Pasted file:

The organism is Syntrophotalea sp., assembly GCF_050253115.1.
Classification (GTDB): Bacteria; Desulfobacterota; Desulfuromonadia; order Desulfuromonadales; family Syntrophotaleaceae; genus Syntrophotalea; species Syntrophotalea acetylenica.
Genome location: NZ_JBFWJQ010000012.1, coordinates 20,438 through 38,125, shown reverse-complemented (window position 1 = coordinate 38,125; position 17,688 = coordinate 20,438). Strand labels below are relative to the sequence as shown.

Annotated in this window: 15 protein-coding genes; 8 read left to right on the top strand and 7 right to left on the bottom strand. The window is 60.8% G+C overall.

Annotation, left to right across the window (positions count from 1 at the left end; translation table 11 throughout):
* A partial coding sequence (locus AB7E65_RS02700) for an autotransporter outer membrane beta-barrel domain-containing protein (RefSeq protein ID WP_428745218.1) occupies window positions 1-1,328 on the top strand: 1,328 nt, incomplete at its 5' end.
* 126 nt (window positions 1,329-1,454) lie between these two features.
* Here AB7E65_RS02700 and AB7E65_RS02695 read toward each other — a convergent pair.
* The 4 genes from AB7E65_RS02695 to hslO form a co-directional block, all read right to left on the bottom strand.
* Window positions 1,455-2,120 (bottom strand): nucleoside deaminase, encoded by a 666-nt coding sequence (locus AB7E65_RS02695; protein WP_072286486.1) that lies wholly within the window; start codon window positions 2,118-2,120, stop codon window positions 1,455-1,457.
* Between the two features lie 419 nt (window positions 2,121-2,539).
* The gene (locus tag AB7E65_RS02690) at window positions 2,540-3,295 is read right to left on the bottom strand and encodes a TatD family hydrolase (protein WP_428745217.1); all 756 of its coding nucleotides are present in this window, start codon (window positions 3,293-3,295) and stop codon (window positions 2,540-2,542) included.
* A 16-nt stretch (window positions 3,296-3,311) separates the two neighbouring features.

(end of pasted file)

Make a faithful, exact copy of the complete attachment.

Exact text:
The organism is Syntrophotalea sp., assembly GCF_050253115.1.
Classification (GTDB): Bacteria; Desulfobacterota; Desulfuromonadia; order Desulfuromonadales; family Syntrophotaleaceae; genus Syntrophotalea; species Syntrophotalea acetylenica.
Genome location: NZ_JBFWJQ010000012.1, coordinates 20,438 through 38,125, shown reverse-complemented (window position 1 = coordinate 38,125; position 17,688 = coordinate 20,438). Strand labels below are relative to the sequence as shown.

Annotated in this window: 15 protein-coding genes; 8 read left to right on the top strand and 7 right to left on the bottom strand. The window is 60.8% G+C overall.

Annotation, left to right across the window (positions count from 1 at the left end; translation table 11 throughout):
* A partial coding sequence (locus AB7E65_RS02700) for an autotransporter outer membrane beta-barrel domain-containing protein (RefSeq protein ID WP_428745218.1) occupies window positions 1-1,328 on the top strand: 1,328 nt, incomplete at its 5' end.
* 126 nt (window positions 1,329-1,454) lie between these two features.
* Here AB7E65_RS02700 and AB7E65_RS02695 read toward each other — a convergent pair.
* The 4 genes from AB7E65_RS02695 to hslO form a co-directional block, all read right to left on the bottom strand.
* Window positions 1,455-2,120 (bottom strand): nucleoside deaminase, encoded by a 666-nt coding sequence (locus AB7E65_RS02695; protein WP_072286486.1) that lies wholly within the window; start codon window positions 2,118-2,120, stop codon window positions 1,455-1,457.
* Between the two features lie 419 nt (window positions 2,121-2,539).
* The gene (locus tag AB7E65_RS02690) at window positions 2,540-3,295 is read right to left on the bottom strand and encodes a TatD family hydrolase (protein WP_428745217.1); all 756 of its coding nucleotides are present in this window, start codon (window positions 3,293-3,295) and stop codon (window positions 2,540-2,542) included.
* A 16-nt stretch (window positions 3,296-3,311) separates the two neighbouring features.